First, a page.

Goran Dragić finding happiness with Bulls after trying last season




 

How Dragić finding happiness with Bulls in reserve role originally appeared on NBC Sports Chicago

Goran Dragić was preparing for the FIBA EuroBasket tournament with his Slovenian national team when several Chicago Bulls gathered in Los Angeles in early August for optional group workouts.

Dragić, who had verbally agreed to a free-agent deal with the team, needed to come to the United States at some point to take a physical and sign his contract. But the optional gathering motivated him to do some jetsetting.

"I said to myself, 'I have to come and see the team,'" Dragić said in an interview with NBC Sports Chicago following a recent practice. "It's crucial just to get to know everybody so you can start the relationships."

So Dragić flew from Europe to Los Angeles, spent one day with his new teammates, and then flew back, staying fresh enough to star alongside Luka Dončić over the next month as Slovenia advanced to the quarterfinals.

"I only came for one day," Dragić said. "But it was worth it."

It's not hard to see the joy Dragić is playing with these days following a tumultuous 2021-22 season. Dragić never wanted to leave the Miami Heat, but they traded him to the Toronto Raptors in the Kyle Lowry acquisition. Dragić played just five games with the Raptors before he and team agreed to let him return to his family until a trade could be made.

The Raptors eventually acquired former Bull Thad Young from the Spurs, who waived Dragić so he could sign with the Brooklyn Nets and play for his old friend and teammate, Steve Nash. The Nets' season ended in underwhelming fashion, and Dragić welcomed the opportunity to a career reset in free agency.

Plenty of speculation centered on Dragić landing with the Dallas Mavericks and Dončić, his countryman. Instead, an unexpected opportunity arose with the Bulls.

"I enjoy it so much here. You get to a new team, new city, new people, and it's such a nice vibe for me," Dragić said. "Good communication with Billy (Donovan), who is a great coach. I just feel happy. I think that's the most important thing, especially at the end of your career. That you're productive and happy."

Dragić is certainly playing productively. He's averaging 9.4 points and 3.6 assists in just 17.3 minutes while shooting 53.6 percent from 3-point range. His lob passes have endeared him to multiple teammates. And his leadership for young guards like Ayo Dosunmu and Coby White has been praised.

"I've been very impressed with the investment he has made with a lot of our younger players," Donovan said. "At times, we can have a quiet group. His willingness to speak out and speak up is important. The way he sees and plays the game, his whole mentality is how can I get others involved and others better."

Dragić raves about Donovan's communication and said their shared approach to training camp and early-season playing time has been optimal.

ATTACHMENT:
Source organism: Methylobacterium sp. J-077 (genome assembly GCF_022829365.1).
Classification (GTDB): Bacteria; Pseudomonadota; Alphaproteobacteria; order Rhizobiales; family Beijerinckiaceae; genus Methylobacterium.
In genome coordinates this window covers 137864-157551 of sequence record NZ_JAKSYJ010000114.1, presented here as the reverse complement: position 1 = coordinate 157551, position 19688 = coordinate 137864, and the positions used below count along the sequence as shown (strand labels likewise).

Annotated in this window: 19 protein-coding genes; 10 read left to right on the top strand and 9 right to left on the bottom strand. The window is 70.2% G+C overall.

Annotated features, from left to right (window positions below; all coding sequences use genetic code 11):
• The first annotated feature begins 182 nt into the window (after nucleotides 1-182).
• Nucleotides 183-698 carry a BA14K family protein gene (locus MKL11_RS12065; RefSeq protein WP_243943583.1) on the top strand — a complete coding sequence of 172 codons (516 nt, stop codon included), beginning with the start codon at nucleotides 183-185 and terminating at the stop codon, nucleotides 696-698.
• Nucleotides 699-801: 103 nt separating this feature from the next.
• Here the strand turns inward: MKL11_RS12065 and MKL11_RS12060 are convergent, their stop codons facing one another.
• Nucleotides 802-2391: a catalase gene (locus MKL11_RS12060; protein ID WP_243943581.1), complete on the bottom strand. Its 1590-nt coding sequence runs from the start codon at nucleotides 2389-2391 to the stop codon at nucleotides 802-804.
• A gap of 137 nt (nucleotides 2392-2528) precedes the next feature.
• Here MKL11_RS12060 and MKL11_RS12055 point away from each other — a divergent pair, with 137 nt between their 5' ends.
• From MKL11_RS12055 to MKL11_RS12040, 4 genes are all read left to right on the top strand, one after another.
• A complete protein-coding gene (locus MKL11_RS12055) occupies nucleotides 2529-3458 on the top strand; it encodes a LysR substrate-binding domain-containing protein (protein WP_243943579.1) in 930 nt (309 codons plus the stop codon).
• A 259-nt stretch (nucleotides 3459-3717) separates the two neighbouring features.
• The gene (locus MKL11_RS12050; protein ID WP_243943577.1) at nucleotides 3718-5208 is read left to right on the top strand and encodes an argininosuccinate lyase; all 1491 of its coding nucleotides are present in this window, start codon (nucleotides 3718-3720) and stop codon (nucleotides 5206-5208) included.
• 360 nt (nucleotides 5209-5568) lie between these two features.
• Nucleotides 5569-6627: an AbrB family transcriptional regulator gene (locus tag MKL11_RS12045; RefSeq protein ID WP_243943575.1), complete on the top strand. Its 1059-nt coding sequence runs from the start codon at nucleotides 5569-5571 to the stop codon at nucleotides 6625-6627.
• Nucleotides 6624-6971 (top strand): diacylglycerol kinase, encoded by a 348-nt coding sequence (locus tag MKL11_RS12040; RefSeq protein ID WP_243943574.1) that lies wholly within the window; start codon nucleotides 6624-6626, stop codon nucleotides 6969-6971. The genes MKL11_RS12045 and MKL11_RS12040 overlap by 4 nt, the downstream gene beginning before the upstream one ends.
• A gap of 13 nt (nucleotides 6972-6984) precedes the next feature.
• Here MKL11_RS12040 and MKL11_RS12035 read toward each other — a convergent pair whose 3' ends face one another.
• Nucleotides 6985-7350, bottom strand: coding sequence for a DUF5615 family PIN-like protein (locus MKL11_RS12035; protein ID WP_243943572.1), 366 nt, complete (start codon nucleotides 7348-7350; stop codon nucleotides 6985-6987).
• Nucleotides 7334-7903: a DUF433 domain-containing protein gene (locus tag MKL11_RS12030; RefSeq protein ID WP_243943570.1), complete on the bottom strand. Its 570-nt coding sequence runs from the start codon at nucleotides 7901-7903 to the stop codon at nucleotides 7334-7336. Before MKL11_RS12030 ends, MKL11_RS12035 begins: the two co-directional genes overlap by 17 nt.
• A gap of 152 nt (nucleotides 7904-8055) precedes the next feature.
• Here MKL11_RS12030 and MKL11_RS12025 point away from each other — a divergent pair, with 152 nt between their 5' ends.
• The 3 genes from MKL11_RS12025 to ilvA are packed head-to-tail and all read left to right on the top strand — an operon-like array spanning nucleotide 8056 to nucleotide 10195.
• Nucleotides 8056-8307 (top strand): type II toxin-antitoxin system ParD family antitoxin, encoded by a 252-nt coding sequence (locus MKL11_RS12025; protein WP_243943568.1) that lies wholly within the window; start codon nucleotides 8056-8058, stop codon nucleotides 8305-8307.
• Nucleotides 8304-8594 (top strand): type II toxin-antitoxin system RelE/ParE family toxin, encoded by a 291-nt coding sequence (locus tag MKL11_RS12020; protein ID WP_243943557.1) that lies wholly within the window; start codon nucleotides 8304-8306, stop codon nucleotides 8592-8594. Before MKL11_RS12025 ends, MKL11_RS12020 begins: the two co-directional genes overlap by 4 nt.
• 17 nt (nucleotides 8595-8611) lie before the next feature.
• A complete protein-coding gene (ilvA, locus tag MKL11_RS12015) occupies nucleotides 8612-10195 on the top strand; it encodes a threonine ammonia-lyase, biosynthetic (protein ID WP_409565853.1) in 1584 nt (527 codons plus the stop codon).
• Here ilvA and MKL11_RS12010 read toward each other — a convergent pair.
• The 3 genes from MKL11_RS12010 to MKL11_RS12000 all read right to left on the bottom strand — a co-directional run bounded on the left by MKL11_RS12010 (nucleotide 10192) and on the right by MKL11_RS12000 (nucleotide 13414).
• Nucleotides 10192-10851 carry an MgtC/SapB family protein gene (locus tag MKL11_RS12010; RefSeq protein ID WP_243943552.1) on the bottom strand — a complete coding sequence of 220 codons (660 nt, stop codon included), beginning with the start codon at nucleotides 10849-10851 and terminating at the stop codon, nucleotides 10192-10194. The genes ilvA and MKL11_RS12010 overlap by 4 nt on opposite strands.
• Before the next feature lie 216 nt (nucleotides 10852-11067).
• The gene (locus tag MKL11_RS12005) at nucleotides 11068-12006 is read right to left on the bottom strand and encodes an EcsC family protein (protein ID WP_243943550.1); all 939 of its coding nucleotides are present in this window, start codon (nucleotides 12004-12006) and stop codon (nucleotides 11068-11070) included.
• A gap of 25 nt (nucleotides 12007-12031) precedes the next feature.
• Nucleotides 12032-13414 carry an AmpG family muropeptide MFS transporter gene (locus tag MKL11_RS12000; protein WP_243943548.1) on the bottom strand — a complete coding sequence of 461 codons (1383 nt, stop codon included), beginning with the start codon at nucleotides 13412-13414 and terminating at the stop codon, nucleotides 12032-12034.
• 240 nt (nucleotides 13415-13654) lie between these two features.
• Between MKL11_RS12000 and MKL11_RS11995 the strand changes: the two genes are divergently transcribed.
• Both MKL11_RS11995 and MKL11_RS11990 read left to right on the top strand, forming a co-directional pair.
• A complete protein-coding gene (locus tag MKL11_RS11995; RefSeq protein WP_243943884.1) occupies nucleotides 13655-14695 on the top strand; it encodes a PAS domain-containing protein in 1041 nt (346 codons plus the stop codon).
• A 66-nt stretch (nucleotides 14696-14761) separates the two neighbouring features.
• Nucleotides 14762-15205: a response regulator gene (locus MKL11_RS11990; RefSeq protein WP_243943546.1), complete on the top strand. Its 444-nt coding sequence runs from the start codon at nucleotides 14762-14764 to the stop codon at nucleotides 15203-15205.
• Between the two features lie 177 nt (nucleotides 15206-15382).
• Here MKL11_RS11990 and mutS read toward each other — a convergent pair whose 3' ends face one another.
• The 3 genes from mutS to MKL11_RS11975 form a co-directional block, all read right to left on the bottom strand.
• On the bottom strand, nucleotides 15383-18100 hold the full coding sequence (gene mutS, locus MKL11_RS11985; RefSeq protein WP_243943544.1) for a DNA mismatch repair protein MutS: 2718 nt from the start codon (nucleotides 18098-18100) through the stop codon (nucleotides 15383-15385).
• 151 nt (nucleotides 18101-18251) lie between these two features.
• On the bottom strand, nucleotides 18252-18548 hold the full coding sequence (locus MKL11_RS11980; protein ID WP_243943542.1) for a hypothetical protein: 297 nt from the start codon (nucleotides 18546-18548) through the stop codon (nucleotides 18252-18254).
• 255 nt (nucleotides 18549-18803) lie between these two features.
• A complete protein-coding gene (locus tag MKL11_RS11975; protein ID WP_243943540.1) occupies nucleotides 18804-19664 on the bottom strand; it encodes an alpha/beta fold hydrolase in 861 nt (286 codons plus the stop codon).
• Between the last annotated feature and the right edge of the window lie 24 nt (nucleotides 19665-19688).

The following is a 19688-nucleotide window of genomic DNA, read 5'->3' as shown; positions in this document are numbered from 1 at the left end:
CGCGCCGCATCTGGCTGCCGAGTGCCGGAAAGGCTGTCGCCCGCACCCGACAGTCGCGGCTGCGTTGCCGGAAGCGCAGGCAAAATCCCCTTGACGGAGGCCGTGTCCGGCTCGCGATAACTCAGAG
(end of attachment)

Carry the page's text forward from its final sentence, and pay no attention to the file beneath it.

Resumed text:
"I feel good, especially me and Billy finding the perfect balance between 15 and 20 minutes," Dragić said. "Of course everybody wants to play more. That's not a bad thing. I'm just here for the team, what the team needs.

"Sometimes if Billy needs me to play 30 minutes, I'm ready to play 30 minutes. If he needs me 15, I'm ready to play 15."

Asked if he could envision his role increasing if the Bulls make the playoffs, Dragić smiled.

"That's my time anyways," he said.

Indeed, Dragić played a starring role alongside another former Bull in Jimmy Butler as the Heat surprisingly advanced to the 2020 NBA Finals. He averaged 22.8, 19.8 and 20.5 points in the three playoff series preceding the Finals, where he unfortunately suffered a plantar fascia injury that limited him to two games and 34 minutes.

That was when Dragić was 33. Now, he is 36 and in his 15th season, but still playing at a high level, albeit in a different role. It has been quite the run.

"My first year, I was almost close to going back to Europe," Dragić said of his 2008-09 campaign with Nash and the Phoenix Suns. "When you go first time away to a new country with different food, different culture and different style of basketball that's more physical and faster, I needed some time to get adjusted. But I'm happy I stuck with it. Even those bad days I had, I look at those now and see they made me better and stronger.

"It was not easy. But at the same time, this was my dream to play in the NBA. Who would've thought I'm still here? I always wanted to play in the best league against the best players. I'm a competitive guy, so I tried to stay in the States as long as possible."

Dragić is still here and didn't even know he's nearing the milestone of 1,000 games. Friday will mark his 898th career game.

DeMar DeRozan, with 966 career games, should reach the milestone - achieved currently by 149 players - this season.

"You know what, I didn't even know about that. This is the first time I'm hearing that. When this season ends, I need to play one more to reach it?" Dragić said. "I'm still enjoying it. As long as I'm going to be healthy, why not?"

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